(16:40):

In following Paul’s example, Timothy was able to pursue gospel, faithfulness and fruitfulness. And so before Paul turns to the future, verse 14, “But you must continue in the things which you have learned.” He turns to the past and basically, hey Timothy, you need to keep doing what you’ve been doing. And you know what? My example has been an encouragement to you and you’ve conformed to that. And if you keep conforming to that, you keep submitting to that godly influence in your life, you will dare to be different. You have, you must, you will. In fact, guys, the little phrase here, “Carefully followed”, is an interesting phrase. It was used in religious circles of teachers and their students, almost like an apprenticeship or in an internship. And wherever the teacher went, the student went. Wherever the mentor went, the mentee went. And so that’s what we’ve got here.

(17:44):

In fact, it carries the idea of studying something, in this case someone, studying someone at close quarters. When I got to see that, for the four years I spent as an apprentice in Short Brothers in Belfast an aerospace company and my journeyman was a man called Jimmy Bleen, who I continue to love to this day. And I would go to my technical classes on a Tuesday night and a lot of the time it didn’t make sense until Wednesday morning on the line with Jimmy explaining to me how it’s done. Up close and personal. And that’s what’s going on here. Mentoring involves modeling. This was discipleship up close and personal. There was, not just a transference of knowledge, there was a transference of life.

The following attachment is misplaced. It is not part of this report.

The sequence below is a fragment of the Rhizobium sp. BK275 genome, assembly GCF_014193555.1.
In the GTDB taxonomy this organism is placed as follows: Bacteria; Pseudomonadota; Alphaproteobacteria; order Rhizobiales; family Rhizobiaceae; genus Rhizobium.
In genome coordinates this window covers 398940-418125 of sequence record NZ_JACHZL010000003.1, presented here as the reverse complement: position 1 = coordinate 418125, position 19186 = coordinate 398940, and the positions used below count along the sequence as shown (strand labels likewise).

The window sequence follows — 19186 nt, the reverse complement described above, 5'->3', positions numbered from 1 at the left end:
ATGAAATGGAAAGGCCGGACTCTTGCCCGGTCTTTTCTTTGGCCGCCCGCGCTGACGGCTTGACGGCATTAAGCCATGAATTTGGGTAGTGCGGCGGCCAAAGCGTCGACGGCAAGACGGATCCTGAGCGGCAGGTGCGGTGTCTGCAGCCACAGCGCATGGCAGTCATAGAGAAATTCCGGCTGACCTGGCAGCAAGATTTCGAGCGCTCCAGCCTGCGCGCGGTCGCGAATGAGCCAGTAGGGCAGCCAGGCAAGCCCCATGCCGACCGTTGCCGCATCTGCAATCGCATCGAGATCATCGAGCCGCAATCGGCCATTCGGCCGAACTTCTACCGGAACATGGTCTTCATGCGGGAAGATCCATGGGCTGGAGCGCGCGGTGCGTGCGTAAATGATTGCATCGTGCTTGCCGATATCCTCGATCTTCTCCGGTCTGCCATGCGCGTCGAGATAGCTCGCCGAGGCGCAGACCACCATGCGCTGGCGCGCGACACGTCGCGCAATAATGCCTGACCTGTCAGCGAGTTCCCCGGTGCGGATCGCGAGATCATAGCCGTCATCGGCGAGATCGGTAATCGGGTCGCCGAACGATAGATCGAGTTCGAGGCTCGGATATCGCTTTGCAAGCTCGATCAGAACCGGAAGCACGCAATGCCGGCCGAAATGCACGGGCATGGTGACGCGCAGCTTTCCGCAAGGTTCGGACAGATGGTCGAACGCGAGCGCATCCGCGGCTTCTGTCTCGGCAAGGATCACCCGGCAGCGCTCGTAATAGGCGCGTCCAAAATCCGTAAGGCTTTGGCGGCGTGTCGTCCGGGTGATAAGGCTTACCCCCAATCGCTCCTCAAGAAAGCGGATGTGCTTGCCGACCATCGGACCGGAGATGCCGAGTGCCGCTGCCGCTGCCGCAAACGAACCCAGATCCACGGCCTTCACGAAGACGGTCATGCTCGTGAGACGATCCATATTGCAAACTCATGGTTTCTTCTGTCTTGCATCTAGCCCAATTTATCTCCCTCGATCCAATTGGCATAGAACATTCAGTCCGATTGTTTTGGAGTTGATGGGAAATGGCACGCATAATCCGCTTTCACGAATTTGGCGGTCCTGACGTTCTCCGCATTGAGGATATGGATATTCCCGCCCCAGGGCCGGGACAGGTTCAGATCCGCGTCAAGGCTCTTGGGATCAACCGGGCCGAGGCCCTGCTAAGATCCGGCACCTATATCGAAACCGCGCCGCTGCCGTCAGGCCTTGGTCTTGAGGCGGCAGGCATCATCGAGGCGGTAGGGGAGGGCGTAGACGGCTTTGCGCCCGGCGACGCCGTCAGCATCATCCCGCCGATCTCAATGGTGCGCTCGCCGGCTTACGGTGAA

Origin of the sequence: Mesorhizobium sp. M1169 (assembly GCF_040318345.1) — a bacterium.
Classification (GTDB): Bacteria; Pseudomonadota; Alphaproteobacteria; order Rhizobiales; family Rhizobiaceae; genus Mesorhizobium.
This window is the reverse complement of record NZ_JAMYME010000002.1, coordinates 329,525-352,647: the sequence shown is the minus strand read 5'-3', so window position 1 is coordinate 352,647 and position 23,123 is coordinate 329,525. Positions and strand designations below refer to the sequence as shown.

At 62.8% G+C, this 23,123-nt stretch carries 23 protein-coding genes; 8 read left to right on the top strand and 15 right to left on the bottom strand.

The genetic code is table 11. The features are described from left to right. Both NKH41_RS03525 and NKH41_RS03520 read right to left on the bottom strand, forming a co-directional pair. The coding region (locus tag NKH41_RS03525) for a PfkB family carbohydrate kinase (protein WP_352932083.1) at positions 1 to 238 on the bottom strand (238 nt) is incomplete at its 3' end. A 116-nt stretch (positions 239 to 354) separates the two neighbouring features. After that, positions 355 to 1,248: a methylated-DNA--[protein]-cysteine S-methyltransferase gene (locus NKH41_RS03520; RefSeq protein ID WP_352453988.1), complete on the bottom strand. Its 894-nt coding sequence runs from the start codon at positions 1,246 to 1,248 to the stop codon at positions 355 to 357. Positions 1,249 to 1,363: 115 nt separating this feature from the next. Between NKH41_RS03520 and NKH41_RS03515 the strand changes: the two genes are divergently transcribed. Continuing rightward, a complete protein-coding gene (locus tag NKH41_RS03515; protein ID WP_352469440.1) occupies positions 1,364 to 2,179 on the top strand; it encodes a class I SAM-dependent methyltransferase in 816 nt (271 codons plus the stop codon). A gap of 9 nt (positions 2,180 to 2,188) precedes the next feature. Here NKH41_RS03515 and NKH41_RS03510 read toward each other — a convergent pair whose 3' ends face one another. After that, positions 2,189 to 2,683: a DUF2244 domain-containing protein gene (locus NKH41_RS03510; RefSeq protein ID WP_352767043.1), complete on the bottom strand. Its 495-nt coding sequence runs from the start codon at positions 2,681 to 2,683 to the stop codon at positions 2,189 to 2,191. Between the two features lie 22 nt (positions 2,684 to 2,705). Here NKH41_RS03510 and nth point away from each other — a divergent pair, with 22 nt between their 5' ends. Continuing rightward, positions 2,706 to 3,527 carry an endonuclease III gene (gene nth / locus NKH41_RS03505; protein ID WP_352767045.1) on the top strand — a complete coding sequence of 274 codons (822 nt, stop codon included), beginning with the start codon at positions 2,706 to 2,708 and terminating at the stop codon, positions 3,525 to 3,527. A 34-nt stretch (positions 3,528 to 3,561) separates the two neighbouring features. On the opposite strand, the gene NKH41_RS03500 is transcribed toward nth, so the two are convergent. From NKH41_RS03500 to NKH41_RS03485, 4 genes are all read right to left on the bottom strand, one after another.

(18:35):

Remember what Steve Ferard told us two years ago that the most important word in discipleship is with? And Timothy probably had the closest relationship with Paul of all of Paul’s colleagues. And so he got to see him in all kinds of situations. He spent a lot of time with him, he followed closely Paul’s doctrine, manner of life, purpose, faith, so on and so forth. And we have a list here of some of the virtues that Paul exhibited and remember, these are virtues in contrast to vices, okay? You’ve got Paul’s virtues that Timothy was to follow, and has been following in verses 10 through 11. And they are set in contrast to the vices that will mark the behavior of man in the last days, verses two through five.

(19:32):

I’m just going to go down the list. It would be a sermon in itself, to expand them. But I think they’re almost self-explanatory. You know, have carefully followed my doctrine, you know my theology. I’ve explained the gospel to you. You’ve followed my manner of life. You’ve seen that my behavior has been informed by my belief. There’s not a disconnect between what I say and what I do. You’ve followed my purpose. You know I’m devoted to the gospel. You have seen that I have a singular focus in life. My life is headed in one direction.

(20:10):